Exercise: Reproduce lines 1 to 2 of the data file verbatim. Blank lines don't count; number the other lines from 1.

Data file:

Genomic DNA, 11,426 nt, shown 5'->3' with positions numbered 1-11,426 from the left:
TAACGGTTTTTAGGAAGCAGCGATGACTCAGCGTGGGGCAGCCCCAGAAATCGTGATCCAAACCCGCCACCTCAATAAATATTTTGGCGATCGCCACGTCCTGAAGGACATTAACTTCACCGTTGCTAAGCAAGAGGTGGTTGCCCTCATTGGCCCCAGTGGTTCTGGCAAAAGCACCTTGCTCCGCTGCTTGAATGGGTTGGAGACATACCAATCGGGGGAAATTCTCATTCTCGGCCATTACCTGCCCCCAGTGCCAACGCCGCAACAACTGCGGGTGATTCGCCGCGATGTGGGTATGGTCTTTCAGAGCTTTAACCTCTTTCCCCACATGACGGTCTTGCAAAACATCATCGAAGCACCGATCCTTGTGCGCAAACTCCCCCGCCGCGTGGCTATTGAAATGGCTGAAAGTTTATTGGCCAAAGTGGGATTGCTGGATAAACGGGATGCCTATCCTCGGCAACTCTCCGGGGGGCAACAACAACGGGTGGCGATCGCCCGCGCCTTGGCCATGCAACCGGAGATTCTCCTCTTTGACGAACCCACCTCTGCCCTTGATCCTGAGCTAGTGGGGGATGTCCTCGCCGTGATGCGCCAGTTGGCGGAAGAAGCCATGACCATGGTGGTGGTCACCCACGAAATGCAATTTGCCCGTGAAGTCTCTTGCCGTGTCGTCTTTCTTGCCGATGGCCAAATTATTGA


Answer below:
Genomic DNA, 11,426 nt, shown 5'->3' with positions numbered 1-11,426 from the left:
TAACGGTTTTTAGGAAGCAGCGATGACTCAGCGTGGGGCAGCCCCAGAAATCGTGATCCAAACCCGCCACCTCAATAAATATTTTGGCGATCGCCACGTCCTGAAGGACATTAACTTCACCGTTGCTAAGCAAGAGGTGGTTGCCCTCATTGGCCCCAGTGGTTCTGGCAAAAGCACCTTGCTCCGCTGCTTGAATGGGTTGGAGACATACCAATCGGGGGAAATTCTCATTCTCGGCCATTACCTGCCCCCAGTGCCAACGCCGCAACAACTGCGGGTGATTCGCCGCGATGTGGGTATGGTCTTTCAGAGCTTTAACCTCTTTCCCCACATGACGGTCTTGCAAAACATCATCGAAGCACCGATCCTTGTGCGCAAACTCCCCCGCCGCGTGGCTATTGAAATGGCTGAAAGTTTATTGGCCAAAGTGGGATTGCTGGATAAACGGGATGCCTATCCTCGGCAACTCTCCGGGGGGCAACAACAACGGGTGGCGATCGCCCGCGCCTTGGCCATGCAACCGGAGATTCTCCTCTTTGACGAACCCACCTCTGCCCTTGATCCTGAGCTAGTGGGGGATGTCCTCGCCGTGATGCGCCAGTTGGCGGAAGAAGCCATGACCATGGTGGTGGTCACCCACGAAATGCAATTTGCCCGTGAAGTCTCTTGCCGTGTCGTCTTTCTTGCCGATGGCCAAATTATTGA